In the past, when we have written about “Man Overboard”, and about whether you need a life-jacket or not, the main thrust was all about safety of life at sea. But there is a little-known fact that you can drown right at the marina – in the most shocking way! It is called “ESD” – Electric Shock Drowning.
Most mariners are not aware that such a danger even exists other than in the most blatant way. If there were an electrical cable thrashing about from a downed power wire, well, it is pretty obvious that whether that happens at the dock or in front of your house, this is a major danger. If it happens to knock you off the dock as it paralyzes you, you’re going to drown. But how about a charge as low 10 milliamps (.010 A)?
Sources of Stray Currents at the Dock
There are two sources of stray current at the marina – shore power transformers and a vessel’s shore power-derived electricity. This second aspect is the source of significant risk. At the dockside power source, if there is a non-functioning grounding system, or an improper grounding of the neutral-white power conductor or just unapproved wiring near the water, there can easily be a charge snaking through the waters of the marina. Although these are all violations of the National Fire Protection Association’s PFPA 303 Fire Protection Standard for Marinas and Boatyards, it will be cold comfort for you if you reach into the water to retrieve your cap and your muscular system is shocked into
paralysis. The amount of electricity entering the body can be so small that often the post-mortem doesn’t catch that stray current was the cause of death. “Poor Charlie reached in for his skipper’s cap and just kept going! He must have been dead when he hit the water because he never even tried to get back on the dock!”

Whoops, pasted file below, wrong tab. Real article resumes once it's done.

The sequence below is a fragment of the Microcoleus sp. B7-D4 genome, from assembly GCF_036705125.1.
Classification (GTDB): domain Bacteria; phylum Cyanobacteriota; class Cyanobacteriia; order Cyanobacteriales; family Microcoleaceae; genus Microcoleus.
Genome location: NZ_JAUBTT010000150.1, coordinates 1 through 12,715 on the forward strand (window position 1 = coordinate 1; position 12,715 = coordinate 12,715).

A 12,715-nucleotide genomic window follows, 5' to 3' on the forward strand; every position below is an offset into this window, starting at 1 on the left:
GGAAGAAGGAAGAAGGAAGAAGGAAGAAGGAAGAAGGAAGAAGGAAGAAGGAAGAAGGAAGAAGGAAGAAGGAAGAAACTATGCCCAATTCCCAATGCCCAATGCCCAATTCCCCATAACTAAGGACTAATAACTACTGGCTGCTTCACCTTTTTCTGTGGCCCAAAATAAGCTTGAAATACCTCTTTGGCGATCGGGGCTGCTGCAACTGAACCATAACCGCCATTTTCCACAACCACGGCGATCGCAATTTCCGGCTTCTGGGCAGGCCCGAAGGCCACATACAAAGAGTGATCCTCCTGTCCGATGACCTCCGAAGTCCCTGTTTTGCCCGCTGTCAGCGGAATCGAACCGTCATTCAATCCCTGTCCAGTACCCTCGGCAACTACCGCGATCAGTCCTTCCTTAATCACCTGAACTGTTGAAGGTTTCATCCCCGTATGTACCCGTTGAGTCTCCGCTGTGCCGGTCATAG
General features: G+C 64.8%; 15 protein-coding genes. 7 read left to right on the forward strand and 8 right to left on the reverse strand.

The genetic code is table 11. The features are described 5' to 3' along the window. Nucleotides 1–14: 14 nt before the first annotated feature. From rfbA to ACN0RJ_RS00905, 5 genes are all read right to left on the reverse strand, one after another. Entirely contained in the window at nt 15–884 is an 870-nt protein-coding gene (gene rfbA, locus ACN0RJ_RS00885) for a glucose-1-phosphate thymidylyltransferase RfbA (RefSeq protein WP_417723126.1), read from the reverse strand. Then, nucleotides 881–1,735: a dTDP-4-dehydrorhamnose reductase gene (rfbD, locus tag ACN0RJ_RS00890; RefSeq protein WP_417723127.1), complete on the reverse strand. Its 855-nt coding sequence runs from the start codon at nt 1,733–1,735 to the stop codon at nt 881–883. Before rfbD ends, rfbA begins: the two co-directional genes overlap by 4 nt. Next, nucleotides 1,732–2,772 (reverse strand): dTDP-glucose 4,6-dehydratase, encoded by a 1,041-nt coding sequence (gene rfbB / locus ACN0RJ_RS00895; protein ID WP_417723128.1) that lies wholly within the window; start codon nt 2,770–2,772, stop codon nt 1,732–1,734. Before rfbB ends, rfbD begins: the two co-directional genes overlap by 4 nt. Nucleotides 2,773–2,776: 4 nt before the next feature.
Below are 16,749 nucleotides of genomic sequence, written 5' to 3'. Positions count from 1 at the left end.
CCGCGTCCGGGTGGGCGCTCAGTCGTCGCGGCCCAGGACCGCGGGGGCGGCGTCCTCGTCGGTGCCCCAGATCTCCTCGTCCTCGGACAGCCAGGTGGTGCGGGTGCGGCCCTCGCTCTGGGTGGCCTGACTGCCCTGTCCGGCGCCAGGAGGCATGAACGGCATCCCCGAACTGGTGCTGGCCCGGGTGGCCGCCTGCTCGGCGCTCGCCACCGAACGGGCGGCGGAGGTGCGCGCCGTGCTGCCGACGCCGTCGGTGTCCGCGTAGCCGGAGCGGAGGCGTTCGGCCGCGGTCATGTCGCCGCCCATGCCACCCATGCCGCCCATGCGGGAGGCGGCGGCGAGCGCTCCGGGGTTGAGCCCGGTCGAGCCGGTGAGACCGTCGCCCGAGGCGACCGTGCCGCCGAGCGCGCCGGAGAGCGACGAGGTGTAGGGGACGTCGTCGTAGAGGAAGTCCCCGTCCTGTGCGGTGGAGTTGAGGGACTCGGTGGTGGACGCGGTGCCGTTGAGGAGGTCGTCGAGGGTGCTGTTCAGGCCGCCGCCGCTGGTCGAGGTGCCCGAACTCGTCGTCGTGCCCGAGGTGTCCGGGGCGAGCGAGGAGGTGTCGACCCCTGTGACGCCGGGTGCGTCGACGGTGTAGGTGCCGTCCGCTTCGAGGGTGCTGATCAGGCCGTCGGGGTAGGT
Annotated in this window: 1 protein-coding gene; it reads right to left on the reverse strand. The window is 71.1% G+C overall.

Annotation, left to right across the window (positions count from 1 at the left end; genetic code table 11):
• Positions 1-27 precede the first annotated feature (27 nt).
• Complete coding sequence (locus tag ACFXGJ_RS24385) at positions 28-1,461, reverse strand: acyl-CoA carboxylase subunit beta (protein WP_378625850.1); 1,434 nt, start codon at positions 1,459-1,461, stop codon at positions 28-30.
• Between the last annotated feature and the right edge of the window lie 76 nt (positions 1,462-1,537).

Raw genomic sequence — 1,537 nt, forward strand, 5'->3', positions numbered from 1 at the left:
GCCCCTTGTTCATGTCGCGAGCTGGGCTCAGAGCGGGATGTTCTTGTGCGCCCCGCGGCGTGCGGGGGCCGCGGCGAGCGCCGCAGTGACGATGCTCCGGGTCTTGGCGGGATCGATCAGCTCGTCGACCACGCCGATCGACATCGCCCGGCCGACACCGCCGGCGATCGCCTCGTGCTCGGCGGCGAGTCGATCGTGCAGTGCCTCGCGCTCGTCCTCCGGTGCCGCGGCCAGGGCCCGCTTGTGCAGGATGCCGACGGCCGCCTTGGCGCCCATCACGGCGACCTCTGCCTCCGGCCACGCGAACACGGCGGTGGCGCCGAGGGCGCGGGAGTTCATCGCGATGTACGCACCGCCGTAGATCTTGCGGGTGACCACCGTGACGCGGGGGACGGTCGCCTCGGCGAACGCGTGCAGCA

The most unnerving aspect is that if muscles are exposed to charged water, they can become paralyzed, making it impossible to swim or even breathe. Drowning happens just that much faster since obviously you can’t do anything to aid yourself.
What Can I Do About It?
First, stay out of the water in a marina. Never, ever, go into the waters of a marina. If your cap blows off your head into the drink, get a boat hook with at least a rubber grip and snag it.
Secondly, check with your dock master to be sure that the marina itself is wired to ABYC and NFPA standards. A more sophisticated marina may have an inductive amp-clamp on hand. In the hands of someone who has been trained in its use, this can be used to identify potentially dangerous shore power leakage. Ask him check the waters periodically. No danger at the time of the test doesn’t mean no danger – it just means there’s no danger then and there. Again, never, ever, go into marina water. But if it does show a charge, the dock master can immediately address the issue. As you can see from the diagram below, testing will need to be conducted every few boat slips as these charges are not very powerful – just powerful enough to paralyze you.
You might even convince the dock master to stage an “Electrical Safety Day” at the marina. Inducing (pun intended) boat owners to have their boats checked for ABYC Standards is a good thing, even if the boat’s electrical system itself is not contributing to ESD risk.
He’ll thank you for it – as will everyone at the marina.